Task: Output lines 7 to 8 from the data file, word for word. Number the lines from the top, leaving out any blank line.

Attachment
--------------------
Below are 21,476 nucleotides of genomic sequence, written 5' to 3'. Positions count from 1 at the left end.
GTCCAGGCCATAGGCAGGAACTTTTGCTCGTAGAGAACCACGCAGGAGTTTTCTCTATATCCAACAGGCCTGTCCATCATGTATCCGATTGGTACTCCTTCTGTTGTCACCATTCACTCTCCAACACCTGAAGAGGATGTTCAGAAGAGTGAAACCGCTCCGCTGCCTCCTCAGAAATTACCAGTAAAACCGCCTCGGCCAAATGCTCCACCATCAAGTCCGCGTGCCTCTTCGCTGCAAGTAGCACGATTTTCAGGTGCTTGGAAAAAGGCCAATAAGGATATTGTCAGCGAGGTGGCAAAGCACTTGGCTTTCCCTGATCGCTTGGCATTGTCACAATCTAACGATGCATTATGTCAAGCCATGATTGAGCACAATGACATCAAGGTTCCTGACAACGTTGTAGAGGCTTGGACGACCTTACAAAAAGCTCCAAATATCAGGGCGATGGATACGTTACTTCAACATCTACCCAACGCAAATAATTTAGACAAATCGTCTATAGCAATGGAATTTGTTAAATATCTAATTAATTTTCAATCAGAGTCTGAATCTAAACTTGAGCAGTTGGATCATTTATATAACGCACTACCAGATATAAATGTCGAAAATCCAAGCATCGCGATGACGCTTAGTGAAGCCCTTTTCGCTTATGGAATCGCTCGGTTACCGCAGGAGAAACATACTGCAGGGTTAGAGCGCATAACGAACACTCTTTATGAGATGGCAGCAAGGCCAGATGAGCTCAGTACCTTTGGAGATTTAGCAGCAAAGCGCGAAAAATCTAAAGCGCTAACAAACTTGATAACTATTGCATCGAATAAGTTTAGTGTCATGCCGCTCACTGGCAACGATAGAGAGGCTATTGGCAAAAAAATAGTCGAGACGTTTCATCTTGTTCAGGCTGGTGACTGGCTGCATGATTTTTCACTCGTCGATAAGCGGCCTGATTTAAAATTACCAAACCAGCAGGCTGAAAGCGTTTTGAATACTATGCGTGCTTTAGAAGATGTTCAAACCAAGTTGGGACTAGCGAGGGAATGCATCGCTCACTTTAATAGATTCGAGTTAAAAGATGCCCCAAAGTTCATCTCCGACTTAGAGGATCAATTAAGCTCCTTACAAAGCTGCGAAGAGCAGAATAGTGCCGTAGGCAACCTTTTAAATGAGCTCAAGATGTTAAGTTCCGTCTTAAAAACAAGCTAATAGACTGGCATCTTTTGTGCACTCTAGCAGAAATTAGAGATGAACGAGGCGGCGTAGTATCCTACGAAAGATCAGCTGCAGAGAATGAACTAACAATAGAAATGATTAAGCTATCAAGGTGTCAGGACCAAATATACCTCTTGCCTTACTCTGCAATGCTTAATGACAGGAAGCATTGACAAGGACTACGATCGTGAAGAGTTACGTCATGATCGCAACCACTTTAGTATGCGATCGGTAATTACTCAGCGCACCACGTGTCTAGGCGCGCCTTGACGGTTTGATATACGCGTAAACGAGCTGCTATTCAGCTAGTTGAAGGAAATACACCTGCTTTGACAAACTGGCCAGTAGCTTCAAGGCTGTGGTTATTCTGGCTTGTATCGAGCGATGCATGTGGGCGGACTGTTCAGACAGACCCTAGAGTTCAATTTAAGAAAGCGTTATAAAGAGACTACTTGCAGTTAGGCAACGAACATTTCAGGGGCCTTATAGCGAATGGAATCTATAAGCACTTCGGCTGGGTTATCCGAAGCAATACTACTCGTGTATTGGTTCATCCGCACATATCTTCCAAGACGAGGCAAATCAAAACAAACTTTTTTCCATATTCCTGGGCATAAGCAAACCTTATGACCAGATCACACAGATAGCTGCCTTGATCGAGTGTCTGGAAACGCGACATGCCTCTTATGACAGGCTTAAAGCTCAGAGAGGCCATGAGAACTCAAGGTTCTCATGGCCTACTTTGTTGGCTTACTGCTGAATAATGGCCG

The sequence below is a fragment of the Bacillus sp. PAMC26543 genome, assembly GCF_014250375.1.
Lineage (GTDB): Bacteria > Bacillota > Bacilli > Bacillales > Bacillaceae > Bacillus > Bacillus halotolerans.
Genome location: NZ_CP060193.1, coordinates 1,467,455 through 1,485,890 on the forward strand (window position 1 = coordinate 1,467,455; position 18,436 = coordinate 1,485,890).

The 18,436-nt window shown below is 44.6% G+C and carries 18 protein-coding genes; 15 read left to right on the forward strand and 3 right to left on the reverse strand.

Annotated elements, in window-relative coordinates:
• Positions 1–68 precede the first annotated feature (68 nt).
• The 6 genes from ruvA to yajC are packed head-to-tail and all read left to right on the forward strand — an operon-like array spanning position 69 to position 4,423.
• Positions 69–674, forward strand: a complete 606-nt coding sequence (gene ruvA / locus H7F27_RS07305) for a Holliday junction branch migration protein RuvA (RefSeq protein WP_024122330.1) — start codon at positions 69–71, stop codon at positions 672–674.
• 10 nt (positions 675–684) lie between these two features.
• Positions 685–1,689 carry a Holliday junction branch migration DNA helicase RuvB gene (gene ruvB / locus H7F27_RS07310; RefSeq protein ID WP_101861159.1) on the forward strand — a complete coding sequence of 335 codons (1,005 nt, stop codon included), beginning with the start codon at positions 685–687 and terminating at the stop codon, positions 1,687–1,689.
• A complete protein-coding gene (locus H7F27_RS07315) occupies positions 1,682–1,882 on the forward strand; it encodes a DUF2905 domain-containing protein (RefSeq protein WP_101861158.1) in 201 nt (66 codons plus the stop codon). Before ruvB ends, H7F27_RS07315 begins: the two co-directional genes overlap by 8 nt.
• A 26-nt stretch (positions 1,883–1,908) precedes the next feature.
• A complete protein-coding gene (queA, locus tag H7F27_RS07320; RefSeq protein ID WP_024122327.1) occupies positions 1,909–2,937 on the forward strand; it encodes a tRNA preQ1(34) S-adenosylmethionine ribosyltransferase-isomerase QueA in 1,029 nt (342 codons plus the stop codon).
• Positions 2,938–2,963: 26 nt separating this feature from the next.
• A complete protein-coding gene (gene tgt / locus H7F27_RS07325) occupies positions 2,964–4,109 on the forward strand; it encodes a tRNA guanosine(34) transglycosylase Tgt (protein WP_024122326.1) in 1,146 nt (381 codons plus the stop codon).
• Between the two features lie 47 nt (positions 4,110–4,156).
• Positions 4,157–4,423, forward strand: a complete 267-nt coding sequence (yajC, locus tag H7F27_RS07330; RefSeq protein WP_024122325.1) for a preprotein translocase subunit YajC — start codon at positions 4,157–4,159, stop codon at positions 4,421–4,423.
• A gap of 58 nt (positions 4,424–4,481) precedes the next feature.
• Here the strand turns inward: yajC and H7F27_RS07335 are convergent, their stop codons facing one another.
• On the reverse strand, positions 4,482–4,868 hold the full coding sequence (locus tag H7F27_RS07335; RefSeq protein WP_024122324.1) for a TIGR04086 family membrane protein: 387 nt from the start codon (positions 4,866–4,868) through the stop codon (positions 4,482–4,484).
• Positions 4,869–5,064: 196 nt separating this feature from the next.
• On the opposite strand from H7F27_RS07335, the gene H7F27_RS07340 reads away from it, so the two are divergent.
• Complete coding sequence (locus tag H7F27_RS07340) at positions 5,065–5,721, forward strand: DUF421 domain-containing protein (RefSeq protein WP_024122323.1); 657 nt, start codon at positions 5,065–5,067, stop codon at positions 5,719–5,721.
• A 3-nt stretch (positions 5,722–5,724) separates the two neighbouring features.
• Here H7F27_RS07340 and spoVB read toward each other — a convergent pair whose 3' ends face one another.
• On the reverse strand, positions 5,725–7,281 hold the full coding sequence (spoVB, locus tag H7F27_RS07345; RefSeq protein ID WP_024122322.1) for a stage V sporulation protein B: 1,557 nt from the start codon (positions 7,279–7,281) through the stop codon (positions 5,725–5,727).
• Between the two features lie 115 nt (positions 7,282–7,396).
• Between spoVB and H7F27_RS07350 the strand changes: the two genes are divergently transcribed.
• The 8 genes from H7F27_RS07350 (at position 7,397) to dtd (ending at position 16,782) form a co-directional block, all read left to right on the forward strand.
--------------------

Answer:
Annotated elements, in window-relative coordinates:
• Positions 1–68 precede the first annotated feature (68 nt).